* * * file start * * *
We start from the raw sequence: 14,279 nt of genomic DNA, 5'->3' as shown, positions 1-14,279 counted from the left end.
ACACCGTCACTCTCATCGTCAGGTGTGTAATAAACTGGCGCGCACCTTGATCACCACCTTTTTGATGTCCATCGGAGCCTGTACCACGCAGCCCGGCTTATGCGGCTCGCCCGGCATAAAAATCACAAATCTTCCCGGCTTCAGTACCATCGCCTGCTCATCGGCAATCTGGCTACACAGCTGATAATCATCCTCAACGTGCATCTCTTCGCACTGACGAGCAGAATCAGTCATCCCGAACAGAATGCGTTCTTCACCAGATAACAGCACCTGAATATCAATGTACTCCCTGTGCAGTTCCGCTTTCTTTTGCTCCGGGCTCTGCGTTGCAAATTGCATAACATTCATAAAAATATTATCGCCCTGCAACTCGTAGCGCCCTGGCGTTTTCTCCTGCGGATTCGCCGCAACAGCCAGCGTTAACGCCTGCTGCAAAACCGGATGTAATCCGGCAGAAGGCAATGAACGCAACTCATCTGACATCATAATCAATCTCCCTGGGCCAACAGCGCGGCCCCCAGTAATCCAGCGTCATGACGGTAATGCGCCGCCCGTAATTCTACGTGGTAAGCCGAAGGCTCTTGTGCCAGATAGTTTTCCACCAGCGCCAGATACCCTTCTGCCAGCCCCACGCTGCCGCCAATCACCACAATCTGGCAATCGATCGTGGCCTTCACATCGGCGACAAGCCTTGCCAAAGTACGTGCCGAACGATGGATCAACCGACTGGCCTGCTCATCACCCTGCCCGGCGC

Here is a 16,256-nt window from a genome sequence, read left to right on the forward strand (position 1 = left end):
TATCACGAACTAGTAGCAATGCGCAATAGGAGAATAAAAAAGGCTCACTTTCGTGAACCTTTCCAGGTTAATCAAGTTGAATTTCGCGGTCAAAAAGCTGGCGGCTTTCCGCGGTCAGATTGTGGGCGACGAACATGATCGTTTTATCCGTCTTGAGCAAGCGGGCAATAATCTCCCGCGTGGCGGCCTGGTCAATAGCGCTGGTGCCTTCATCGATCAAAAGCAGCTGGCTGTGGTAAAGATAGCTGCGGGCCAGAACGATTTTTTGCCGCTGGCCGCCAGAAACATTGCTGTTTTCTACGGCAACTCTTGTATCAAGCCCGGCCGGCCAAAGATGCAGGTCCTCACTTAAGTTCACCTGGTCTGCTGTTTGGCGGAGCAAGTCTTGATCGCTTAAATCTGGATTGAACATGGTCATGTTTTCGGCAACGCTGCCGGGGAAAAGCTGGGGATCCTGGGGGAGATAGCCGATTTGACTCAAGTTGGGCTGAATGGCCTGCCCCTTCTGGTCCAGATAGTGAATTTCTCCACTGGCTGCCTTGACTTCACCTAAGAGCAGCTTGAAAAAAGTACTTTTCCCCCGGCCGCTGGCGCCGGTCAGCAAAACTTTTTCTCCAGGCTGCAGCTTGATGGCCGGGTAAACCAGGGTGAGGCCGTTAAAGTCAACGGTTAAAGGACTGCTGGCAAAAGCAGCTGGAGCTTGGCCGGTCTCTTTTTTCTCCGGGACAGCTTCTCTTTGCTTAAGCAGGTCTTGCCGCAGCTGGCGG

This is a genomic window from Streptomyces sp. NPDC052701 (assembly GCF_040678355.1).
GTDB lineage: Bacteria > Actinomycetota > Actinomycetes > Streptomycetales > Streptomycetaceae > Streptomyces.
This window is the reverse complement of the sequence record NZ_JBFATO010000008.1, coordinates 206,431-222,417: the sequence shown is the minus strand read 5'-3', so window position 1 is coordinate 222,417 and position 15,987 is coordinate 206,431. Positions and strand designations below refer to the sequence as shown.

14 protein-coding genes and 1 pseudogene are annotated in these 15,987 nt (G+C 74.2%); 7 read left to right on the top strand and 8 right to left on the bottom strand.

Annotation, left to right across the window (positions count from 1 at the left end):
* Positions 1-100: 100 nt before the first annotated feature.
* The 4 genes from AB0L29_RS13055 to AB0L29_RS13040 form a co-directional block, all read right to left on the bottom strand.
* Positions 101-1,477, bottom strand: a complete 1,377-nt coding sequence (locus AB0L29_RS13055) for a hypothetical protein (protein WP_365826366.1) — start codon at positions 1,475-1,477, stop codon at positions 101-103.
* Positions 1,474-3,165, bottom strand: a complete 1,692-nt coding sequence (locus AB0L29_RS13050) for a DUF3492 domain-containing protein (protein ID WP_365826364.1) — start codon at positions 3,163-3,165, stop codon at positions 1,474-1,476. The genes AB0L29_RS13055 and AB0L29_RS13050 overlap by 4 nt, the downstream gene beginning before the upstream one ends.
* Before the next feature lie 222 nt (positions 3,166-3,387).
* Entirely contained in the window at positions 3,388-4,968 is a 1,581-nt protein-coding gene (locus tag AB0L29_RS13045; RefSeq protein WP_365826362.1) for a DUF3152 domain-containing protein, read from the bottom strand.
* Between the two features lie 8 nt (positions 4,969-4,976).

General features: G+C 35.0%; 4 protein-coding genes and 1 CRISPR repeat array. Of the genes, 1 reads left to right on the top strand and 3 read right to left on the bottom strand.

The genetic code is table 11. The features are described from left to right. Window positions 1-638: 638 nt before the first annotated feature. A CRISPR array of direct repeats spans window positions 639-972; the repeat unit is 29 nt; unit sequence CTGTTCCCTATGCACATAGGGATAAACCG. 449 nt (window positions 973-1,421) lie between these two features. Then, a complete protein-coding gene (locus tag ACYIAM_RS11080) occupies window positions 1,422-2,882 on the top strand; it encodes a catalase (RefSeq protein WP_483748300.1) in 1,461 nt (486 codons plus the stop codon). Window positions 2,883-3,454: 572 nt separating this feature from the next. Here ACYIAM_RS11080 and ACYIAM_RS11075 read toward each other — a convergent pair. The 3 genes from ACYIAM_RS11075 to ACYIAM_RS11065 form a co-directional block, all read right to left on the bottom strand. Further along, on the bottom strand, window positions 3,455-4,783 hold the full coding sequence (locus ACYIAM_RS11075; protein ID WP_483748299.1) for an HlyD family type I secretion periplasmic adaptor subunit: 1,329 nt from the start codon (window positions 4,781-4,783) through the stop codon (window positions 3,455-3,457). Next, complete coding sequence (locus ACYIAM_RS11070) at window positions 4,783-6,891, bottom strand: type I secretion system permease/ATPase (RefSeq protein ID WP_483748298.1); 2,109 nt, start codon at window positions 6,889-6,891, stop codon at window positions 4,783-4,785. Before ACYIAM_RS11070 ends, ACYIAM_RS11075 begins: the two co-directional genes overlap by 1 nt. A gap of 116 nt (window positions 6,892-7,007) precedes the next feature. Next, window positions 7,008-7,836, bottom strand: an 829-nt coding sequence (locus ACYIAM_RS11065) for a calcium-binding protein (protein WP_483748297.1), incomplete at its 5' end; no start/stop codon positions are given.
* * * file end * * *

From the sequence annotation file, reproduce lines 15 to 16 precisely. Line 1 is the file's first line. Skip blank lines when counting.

* Entirely contained in the window at positions 3,388-4,968 is a 1,581-nt protein-coding gene (locus tag AB0L29_RS13045; RefSeq protein WP_365826362.1) for a DUF3152 domain-containing protein, read from the bottom strand.
* Between the two features lie 8 nt (positions 4,969-4,976).